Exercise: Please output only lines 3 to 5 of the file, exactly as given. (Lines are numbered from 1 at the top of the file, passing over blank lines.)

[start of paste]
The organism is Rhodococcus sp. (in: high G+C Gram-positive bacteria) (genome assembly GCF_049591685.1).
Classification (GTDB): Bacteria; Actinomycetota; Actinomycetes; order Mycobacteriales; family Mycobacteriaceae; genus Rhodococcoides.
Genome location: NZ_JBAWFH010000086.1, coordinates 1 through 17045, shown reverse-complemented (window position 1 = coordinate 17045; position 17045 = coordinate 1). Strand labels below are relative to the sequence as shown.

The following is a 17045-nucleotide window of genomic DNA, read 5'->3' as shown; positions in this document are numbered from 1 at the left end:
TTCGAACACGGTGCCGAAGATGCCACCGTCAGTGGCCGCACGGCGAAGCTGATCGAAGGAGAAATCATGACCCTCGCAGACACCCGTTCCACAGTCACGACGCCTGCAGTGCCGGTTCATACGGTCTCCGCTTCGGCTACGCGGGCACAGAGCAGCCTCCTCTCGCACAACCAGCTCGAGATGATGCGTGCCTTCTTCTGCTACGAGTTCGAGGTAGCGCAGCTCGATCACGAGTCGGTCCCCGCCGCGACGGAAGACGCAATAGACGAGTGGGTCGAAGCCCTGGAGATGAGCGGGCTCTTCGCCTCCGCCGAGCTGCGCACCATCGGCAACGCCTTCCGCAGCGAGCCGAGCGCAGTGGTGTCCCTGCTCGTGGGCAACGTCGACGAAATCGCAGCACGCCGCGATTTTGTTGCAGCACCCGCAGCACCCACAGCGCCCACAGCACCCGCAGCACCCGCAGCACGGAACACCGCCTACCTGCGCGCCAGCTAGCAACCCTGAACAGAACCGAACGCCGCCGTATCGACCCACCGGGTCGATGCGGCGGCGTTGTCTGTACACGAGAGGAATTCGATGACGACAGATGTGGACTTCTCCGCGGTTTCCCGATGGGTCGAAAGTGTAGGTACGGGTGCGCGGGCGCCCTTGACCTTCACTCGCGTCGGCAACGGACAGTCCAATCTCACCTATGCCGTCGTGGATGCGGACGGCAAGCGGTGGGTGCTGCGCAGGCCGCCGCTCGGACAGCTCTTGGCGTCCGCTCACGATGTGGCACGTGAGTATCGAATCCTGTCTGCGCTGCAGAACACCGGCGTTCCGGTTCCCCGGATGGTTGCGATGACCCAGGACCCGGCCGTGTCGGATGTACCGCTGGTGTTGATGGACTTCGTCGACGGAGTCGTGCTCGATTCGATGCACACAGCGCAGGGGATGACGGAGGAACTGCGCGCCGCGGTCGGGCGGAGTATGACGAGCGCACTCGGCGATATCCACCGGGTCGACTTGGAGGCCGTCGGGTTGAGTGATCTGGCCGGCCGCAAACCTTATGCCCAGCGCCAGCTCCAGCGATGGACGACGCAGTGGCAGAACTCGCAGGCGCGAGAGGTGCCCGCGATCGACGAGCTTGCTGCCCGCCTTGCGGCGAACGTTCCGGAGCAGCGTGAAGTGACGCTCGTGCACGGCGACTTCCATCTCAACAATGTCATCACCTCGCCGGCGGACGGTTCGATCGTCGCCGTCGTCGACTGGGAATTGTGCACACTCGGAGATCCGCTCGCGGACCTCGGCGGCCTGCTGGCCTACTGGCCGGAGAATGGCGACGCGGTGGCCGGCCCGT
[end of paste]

Genome location: NZ_JBAWFH010000086.1, coordinates 1 through 17045, shown reverse-complemented (window position 1 = coordinate 17045; position 17045 = coordinate 1). Strand labels below are relative to the sequence as shown.

The following is a 17045-nucleotide window of genomic DNA, read 5'->3' as shown; positions in this document are numbered from 1 at the left end:
TTCGAACACGGTGCCGAAGATGCCACCGTCAGTGGCCGCACGGCGAAGCTGATCGAAGGAGAAATCATGACCCTCGCAGACACCCGTTCCACAGTCACGACGCCTGCAGTGCCGGTTCATACGGTCTCCGCTTCGGCTACGCGGGCACAGAGCAGCCTCCTCTCGCACAACCAGCTCGAGATGATGCGTGCCTTCTTCTGCTACGAGTTCGAGGTAGCGCAGCTCGATCACGAGTCGGTCCCCGCCGCGACGGAAGACGCAATAGACGAGTGGGTCGAAGCCCTGGAGATGAGCGGGCTCTTCGCCTCCGCCGAGCTGCGCACCATCGGCAACGCCTTCCGCAGCGAGCCGAGCGCAGTGGTGTCCCTGCTCGTGGGCAACGTCGACGAAATCGCAGCACGCCGCGATTTTGTTGCAGCACCCGCAGCACCCACAGCGCCCACAGCACCCGCAGCACCCGCAGCACGGAACACCGCCTACCTGCGCGCCAGCTAGCAACCCTGAACAGAACCGAACGCCGCCGTATCGACCCACCGGGTCGATGCGGCGGCGTTGTCTGTACACGAGAGGAATTCGATGACGACAGATGTGGACTTCTCCGCGGTTTCCCGATGGGTCGAAAGTGTAGGTACGGGTGCGCGGGCGCCCTTGACCTTCACTCGCGTCGGCAACGGACAGTCCAATCTCACCTATGCCGTCGTGGATGCGGACGGCAAGCGGTGGGTGCTGCGCAGGCCGCCGCTCGGACAGCTCTTGGCGTCCGCTCACGATGTGGCACGTGAGTATCGAATCCTGTCTGCGCTGCAGAACACCGGCGTTCCGGTTCCCCGGATGGTTGCGATGACCCAGGACCCGGCCGTGTCGGATGTACCGCTGGTGTTGATGGACTTCGTCGACGGAGTCGTGCTCGATTCGATGCACACAGCGCAGGGGATGACGGAGGAACTGCGCGCCGCGGTCGGGCGGAGTATGACGAGCGCACTCGGCGATATCCACCGGGTCGACTTGGAGGCCGTCGGGTTGAGTGATCTGGCCGGCCGCAAACCTTATGCCCAGCGCCAGCTCCAGCGATGGACGACGCAGTGGCAGAACTCGCAGGCGCGAGAGGTGCCCGCGATCGACGAGCTTGCTGCCCGCCTTGCGGCGAACGTTCCGGAGCAGCGTGAAGTGACGCTCGTGCACGGCGACTTCCATCTCAACAATGTCATCACCTCGCCGGCGGACGGTTCGATCGTCGCCGTCGTCGACTGGGAATTGTGCACACTCGGAGATCCGCTCGCGGACCTCGGCGGCCTGCTGGCCTACTGGCCGGAGAATGGCGACGCGGTGGCCGGCCCGT